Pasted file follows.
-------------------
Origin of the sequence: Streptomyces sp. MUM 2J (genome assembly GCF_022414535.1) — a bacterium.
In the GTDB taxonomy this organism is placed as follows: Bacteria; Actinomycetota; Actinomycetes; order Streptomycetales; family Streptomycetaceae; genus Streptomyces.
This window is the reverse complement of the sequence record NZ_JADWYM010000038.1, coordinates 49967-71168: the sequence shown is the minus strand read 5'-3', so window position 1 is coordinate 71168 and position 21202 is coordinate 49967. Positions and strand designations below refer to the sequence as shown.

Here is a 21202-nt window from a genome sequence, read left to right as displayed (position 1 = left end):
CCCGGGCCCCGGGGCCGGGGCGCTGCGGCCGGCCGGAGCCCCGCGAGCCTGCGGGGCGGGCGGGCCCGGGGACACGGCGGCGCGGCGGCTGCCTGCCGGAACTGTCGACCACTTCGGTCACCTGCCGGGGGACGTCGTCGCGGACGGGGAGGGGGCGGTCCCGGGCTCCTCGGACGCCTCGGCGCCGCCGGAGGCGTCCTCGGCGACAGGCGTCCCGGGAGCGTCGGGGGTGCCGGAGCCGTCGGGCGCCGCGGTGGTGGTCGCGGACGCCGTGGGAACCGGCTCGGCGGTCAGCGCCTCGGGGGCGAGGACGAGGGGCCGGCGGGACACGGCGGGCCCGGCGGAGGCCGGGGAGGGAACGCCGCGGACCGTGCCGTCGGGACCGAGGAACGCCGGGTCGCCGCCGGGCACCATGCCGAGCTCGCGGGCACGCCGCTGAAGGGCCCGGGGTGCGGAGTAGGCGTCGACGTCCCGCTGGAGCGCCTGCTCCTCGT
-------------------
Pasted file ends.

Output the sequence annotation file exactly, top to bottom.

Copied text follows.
Origin of the sequence: Streptomyces sp. MUM 2J (genome assembly GCF_022414535.1) — a bacterium.
In the GTDB taxonomy this organism is placed as follows: Bacteria; Actinomycetota; Actinomycetes; order Streptomycetales; family Streptomycetaceae; genus Streptomyces.
This window is the reverse complement of the sequence record NZ_JADWYM010000038.1, coordinates 49967-71168: the sequence shown is the minus strand read 5'-3', so window position 1 is coordinate 71168 and position 21202 is coordinate 49967. Positions and strand designations below refer to the sequence as shown.

Here is a 21202-nt window from a genome sequence, read left to right as displayed (position 1 = left end):
CCCGGGCCCCGGGGCCGGGGCGCTGCGGCCGGCCGGAGCCCCGCGAGCCTGCGGGGCGGGCGGGCCCGGGGACACGGCGGCGCGGCGGCTGCCTGCCGGAACTGTCGACCACTTCGGTCACCTGCCGGGGGACGTCGTCGCGGACGGGGAGGGGGCGGTCCCGGGCTCCTCGGACGCCTCGGCGCCGCCGGAGGCGTCCTCGGCGACAGGCGTCCCGGGAGCGTCGGGGGTGCCGGAGCCGTCGGGCGCCGCGGTGGTGGTCGCGGACGCCGTGGGAACCGGCTCGGCGGTCAGCGCCTCGGGGGCGAGGACGAGGGGCCGGCGGGACACGGCGGGCCCGGCGGAGGCCGGGGAGGGAACGCCGCGGACCGTGCCGTCGGGACCGAGGAACGCCGGGTCGCCGCCGGGCACCATGCCGAGCTCGCGGGCACGCCGCTGAAGGGCCCGGGGTGCGGAGTAGGCGTCGACGTCCCGCTGGAGCGCCTGCTCCTCGT